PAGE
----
Four Dangers of Hypertension
Hypertension (high blood pressure) is a common condition that affects both men and women and is known to become more prevalent as one gets older. Even though approximately 1.13 billion people worldwide suffer from hypertension, only one in four adults seem to have the condition under control. In fact, some people who have it show no symptoms at all, which can be fatal to the body. That said, it is very easy to detect, and can be done by a doctor during your routine check-up.
What exactly is hypertension and what causes the condition?
When someone has hypertension, the force of blood pushing against their arteries is higher than it should be. Thus, coining the term ‘high blood pressure’. Hypertension is further categorised into two different types. Namely, primary (essential) hypertension which has no specific recognisable cause, apart from gradually developing as one ages, and secondary hypertension, resulting from an underlying medical condition or prescription medication. Secondary hypertension can be caused by kidney disease, problems with the thyroid, hereditary defects present in blood vessels, taking illegal drugs, birth control pills and even certain types of painkillers.
Other known risk factors that can lead to hypertension include being over the age of 55, hereditary factors, being of African heritage, experiencing continuous stress, not exercising enough, a poor diet (especially if it includes too much salt!), diabetes, smoking, and drinking too much alcohol.
Four need-to-know dangers of hypertension:
It is not advised to leave high blood pressure uncontrolled, as the outcome often leads to serious complications that will put your life at risk. Not only can your vital organs be damaged, but your memory functioning might also be negatively impacted, which could later lead to dementia.
Here are four critical dangers of hypertension, when it is left untreated:
1. It damages your blood vessels and eventually your heart
Over time, high blood pressure damages the arteries and prevents your blood from flowing regularly to your heart. This can result in chest pain and arrhythmias (irregular heartbeats), and the hardening of arteries, which may cause a heart attack or stroke. The weakening of blood vessels is also quite common in untreated high blood pressure. If the blood vessels then start to swell, an aneurysm can form and possibly rupture. Overall, your heart will be placed under immense strain, as it must work harder to pump blood throughout the body. This can further lead to an enlarged left ventricle, increasing the chances of heart failure.
2. It causes damage to your brain
Effective blood supply is crucial to ensure healthy brain functioning. When blood supply is disrupted in any way (perhaps due to hardened arteries), you are immediately at risk of a transient ischemic attack (better known as a mini stroke). This might potentially lead to a full-blown stroke, often causing unrepairable damage to your brain cells. The limited blood flow to the brain could also impact your memory and normal cognitive abilities, which ultimately results in vascular dementia.
3. Your kidneys can be negatively impacted
Our kidneys have the important role of cleansing our blood from unwanted toxins and then changing this waste into urine. This process can be seriously affected when high blood pressure results in the damaging of your blood vessels (which is also part of healthy working kidneys). Kidney problems that may arise from this include kidney scarring, which causes the blood vessels in the kidney to no longer filter fluid and waste as they should. If this occurs, and excessive fluid and waste build up in your body, you could end up with kidney failure or will require dialysis.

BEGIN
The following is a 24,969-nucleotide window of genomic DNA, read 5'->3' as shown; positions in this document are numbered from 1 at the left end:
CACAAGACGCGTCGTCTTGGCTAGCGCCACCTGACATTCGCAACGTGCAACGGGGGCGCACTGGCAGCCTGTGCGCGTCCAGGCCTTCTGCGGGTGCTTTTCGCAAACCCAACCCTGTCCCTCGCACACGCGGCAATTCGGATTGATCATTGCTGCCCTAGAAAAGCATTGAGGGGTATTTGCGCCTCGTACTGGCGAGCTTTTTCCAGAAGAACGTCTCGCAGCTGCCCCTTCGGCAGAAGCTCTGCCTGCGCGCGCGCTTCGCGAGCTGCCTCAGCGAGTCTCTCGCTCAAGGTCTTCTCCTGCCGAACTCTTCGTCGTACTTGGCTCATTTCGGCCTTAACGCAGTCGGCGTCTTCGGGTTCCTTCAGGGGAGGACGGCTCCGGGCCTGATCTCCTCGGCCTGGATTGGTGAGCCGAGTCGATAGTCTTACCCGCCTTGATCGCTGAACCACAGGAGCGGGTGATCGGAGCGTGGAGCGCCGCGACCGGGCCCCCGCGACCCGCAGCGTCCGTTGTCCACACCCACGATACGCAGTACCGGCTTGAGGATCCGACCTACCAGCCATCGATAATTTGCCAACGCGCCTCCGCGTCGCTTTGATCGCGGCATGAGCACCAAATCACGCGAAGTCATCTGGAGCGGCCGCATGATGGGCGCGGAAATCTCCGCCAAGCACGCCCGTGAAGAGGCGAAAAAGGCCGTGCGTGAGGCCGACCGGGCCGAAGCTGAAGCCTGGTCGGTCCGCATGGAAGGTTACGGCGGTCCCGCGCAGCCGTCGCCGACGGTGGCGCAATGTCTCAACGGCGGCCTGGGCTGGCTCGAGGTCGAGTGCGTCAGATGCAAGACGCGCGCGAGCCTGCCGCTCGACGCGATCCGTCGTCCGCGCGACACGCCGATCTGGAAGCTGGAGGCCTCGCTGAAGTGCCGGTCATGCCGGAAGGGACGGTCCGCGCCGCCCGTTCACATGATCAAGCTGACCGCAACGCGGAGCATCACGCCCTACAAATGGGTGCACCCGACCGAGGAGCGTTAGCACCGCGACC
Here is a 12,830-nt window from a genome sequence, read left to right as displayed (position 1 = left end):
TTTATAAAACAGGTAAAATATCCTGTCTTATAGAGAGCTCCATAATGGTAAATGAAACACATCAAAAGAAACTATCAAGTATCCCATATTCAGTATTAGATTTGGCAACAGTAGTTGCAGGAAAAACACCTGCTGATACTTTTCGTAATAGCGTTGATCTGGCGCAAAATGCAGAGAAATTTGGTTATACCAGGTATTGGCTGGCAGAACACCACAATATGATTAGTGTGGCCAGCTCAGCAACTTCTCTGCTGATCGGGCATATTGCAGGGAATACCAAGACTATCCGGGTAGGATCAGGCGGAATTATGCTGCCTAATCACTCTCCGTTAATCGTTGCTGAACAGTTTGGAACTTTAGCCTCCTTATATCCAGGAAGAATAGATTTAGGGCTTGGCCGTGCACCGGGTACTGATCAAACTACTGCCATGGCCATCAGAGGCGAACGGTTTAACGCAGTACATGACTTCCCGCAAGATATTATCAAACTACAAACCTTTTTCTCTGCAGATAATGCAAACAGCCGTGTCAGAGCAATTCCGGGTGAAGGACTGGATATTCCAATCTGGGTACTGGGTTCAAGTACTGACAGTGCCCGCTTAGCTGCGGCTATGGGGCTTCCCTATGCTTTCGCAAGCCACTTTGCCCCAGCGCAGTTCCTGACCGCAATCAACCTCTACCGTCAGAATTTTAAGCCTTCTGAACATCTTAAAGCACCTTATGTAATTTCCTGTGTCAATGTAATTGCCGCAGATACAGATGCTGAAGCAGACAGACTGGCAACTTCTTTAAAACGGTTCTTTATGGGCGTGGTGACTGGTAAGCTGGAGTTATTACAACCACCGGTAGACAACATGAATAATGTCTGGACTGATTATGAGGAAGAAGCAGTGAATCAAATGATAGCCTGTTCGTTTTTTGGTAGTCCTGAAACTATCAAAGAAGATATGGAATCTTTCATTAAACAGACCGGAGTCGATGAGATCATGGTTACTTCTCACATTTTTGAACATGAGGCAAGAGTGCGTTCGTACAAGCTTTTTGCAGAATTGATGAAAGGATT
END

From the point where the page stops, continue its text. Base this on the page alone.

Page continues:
4. It may lead to eye damage or visual impairment
The tiny blood vessels that supply blood to your eyes can also be impacted by high blood pressure. This can damage your retina and potentially cause bleeding in the eye or blurred vision. When fluid builds up under the retina (also caused by the damage of the tiny blood vessels), unrepairable scarring can eventually lead to loss of vision. Complete blockage of blood flow might damage your optic nerve, resulting in similar complications.
No more skipping routine check-ups
The four mentioned critical dangers have re-emphasised how important our blood vessels really are, and that keeping blood pressure under control is a must to ensure that all your organs function optimally. Considering that hypertension can be detected early (that is, if you don’t miss your routine check-ups), your doctor will be able to give you advice on how to manage it and prescribe the right medication. To take the right precautions, we suggest that from the age of 18, you should get your blood pressure read every two years, once a year when you turn 40, and as you approach 60, opt for two to three times a year. When it comes to hypertension, it is always better to play it safe!
For more information please contact:
Dr Indhren Naidoo, Specialist Physician
MBCHB (Wits), FCP (SA) M Med-Int. Med (UKZN)
Ethekwini Hospital and Heart Centre & Shifa Private Hospital
Tel: +27 31 581 2726 & +27 31 240 5123
Email: firstname.lastname@example.org or email@example.com
Disclaimer: Any information contained here is merely a guideline. Always visit your healthcare practitioner for any health-related advice or diagnosis.